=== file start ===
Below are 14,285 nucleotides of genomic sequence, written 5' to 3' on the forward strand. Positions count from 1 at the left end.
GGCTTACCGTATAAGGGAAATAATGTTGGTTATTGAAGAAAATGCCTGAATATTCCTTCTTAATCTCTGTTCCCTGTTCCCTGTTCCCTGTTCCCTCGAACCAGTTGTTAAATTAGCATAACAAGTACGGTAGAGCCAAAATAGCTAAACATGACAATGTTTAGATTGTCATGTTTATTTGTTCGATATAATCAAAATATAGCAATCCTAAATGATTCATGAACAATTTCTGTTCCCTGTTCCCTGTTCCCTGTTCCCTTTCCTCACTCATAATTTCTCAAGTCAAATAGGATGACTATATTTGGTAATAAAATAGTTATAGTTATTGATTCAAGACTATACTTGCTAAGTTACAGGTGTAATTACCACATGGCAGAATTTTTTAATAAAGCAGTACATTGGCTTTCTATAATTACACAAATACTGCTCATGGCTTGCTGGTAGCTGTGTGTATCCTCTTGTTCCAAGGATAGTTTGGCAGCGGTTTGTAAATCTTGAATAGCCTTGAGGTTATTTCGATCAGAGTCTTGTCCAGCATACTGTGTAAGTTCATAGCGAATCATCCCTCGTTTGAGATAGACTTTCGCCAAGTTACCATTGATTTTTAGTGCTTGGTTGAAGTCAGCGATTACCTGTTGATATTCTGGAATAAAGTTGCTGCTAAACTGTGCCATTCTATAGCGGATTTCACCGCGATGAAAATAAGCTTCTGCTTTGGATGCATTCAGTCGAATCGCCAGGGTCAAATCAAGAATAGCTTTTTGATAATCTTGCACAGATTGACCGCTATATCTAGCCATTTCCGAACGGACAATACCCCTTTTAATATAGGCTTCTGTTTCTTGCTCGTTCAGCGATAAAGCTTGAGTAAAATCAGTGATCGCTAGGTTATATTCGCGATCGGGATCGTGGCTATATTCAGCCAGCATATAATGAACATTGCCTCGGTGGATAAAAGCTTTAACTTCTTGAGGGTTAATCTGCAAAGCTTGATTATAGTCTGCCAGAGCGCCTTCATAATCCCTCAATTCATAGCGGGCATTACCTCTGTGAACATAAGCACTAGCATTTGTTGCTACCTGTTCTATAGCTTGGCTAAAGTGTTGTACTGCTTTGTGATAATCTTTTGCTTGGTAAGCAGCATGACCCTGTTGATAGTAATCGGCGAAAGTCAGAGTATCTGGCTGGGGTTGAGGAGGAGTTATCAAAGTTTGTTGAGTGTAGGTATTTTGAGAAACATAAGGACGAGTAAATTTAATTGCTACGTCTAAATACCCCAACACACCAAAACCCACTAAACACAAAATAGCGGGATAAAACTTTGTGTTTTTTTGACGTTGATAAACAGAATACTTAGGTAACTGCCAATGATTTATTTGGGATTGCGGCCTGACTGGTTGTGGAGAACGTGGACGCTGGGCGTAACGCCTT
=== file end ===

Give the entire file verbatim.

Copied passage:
Below are 14,285 nucleotides of genomic sequence, written 5' to 3' on the forward strand. Positions count from 1 at the left end.
GGCTTACCGTATAAGGGAAATAATGTTGGTTATTGAAGAAAATGCCTGAATATTCCTTCTTAATCTCTGTTCCCTGTTCCCTGTTCCCTGTTCCCTCGAACCAGTTGTTAAATTAGCATAACAAGTACGGTAGAGCCAAAATAGCTAAACATGACAATGTTTAGATTGTCATGTTTATTTGTTCGATATAATCAAAATATAGCAATCCTAAATGATTCATGAACAATTTCTGTTCCCTGTTCCCTGTTCCCTGTTCCCTTTCCTCACTCATAATTTCTCAAGTCAAATAGGATGACTATATTTGGTAATAAAATAGTTATAGTTATTGATTCAAGACTATACTTGCTAAGTTACAGGTGTAATTACCACATGGCAGAATTTTTTAATAAAGCAGTACATTGGCTTTCTATAATTACACAAATACTGCTCATGGCTTGCTGGTAGCTGTGTGTATCCTCTTGTTCCAAGGATAGTTTGGCAGCGGTTTGTAAATCTTGAATAGCCTTGAGGTTATTTCGATCAGAGTCTTGTCCAGCATACTGTGTAAGTTCATAGCGAATCATCCCTCGTTTGAGATAGACTTTCGCCAAGTTACCATTGATTTTTAGTGCTTGGTTGAAGTCAGCGATTACCTGTTGATATTCTGGAATAAAGTTGCTGCTAAACTGTGCCATTCTATAGCGGATTTCACCGCGATGAAAATAAGCTTCTGCTTTGGATGCATTCAGTCGAATCGCCAGGGTCAAATCAAGAATAGCTTTTTGATAATCTTGCACAGATTGACCGCTATATCTAGCCATTTCCGAACGGACAATACCCCTTTTAATATAGGCTTCTGTTTCTTGCTCGTTCAGCGATAAAGCTTGAGTAAAATCAGTGATCGCTAGGTTATATTCGCGATCGGGATCGTGGCTATATTCAGCCAGCATATAATGAACATTGCCTCGGTGGATAAAAGCTTTAACTTCTTGAGGGTTAATCTGCAAAGCTTGATTATAGTCTGCCAGAGCGCCTTCATAATCCCTCAATTCATAGCGGGCATTACCTCTGTGAACATAAGCACTAGCATTTGTTGCTACCTGTTCTATAGCTTGGCTAAAGTGTTGTACTGCTTTGTGATAATCTTTTGCTTGGTAAGCAGCATGACCCTGTTGATAGTAATCGGCGAAAGTCAGAGTATCTGGCTGGGGTTGAGGAGGAGTTATCAAAGTTTGTTGAGTGTAGGTATTTTGAGAAACATAAGGACGAGTAAATTTAATTGCTACGTCTAAATACCCCAACACACCAAAACCCACTAAACACAAAATAGCGGGATAAAACTTTGTGTTTTTTTGACGTTGATAAACAGAATACTTAGGTAACTGCCAATGATTTATTTGGGATTGCGGCCTGACTGGTTGTGGAGAACGTGGACGCTGGGCGTAACGCCTT